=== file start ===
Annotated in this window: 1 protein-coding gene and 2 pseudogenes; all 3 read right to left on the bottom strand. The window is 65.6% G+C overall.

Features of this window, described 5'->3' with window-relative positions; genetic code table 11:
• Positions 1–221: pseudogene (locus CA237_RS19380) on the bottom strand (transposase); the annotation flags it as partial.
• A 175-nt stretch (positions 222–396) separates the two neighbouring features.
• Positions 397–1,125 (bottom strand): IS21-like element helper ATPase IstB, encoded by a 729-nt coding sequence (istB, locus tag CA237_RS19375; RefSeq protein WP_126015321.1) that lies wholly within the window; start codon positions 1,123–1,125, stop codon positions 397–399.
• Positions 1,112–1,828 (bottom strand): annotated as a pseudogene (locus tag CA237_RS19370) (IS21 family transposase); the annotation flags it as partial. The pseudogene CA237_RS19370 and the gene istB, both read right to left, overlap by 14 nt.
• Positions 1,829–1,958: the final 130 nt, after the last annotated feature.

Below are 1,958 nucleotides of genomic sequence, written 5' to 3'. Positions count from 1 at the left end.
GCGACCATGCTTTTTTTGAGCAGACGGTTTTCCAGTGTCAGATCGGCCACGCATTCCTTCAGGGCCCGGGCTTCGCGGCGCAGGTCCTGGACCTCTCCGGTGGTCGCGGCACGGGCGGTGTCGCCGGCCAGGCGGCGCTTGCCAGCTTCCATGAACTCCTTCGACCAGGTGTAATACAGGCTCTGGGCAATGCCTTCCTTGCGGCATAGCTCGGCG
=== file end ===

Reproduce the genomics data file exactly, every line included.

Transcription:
Annotated in this window: 1 protein-coding gene and 2 pseudogenes; all 3 read right to left on the bottom strand. The window is 65.6% G+C overall.

Features of this window, described 5'->3' with window-relative positions; genetic code table 11:
• Positions 1–221: pseudogene (locus CA237_RS19380) on the bottom strand (transposase); the annotation flags it as partial.
• A 175-nt stretch (positions 222–396) separates the two neighbouring features.
• Positions 397–1,125 (bottom strand): IS21-like element helper ATPase IstB, encoded by a 729-nt coding sequence (istB, locus tag CA237_RS19375; RefSeq protein WP_126015321.1) that lies wholly within the window; start codon positions 1,123–1,125, stop codon positions 397–399.
• Positions 1,112–1,828 (bottom strand): annotated as a pseudogene (locus tag CA237_RS19370) (IS21 family transposase); the annotation flags it as partial. The pseudogene CA237_RS19370 and the gene istB, both read right to left, overlap by 14 nt.
• Positions 1,829–1,958: the final 130 nt, after the last annotated feature.

Below are 1,958 nucleotides of genomic sequence, written 5' to 3'. Positions count from 1 at the left end.
GCGACCATGCTTTTTTTGAGCAGACGGTTTTCCAGTGTCAGATCGGCCACGCATTCCTTCAGGGCCCGGGCTTCGCGGCGCAGGTCCTGGACCTCTCCGGTGGTCGCGGCACGGGCGGTGTCGCCGGCCAGGCGGCGCTTGCCAGCTTCCATGAACTCCTTCGACCAGGTGTAATACAGGCTCTGGGCAATGCCTTCCTTGCGGCATAGCTCGGCG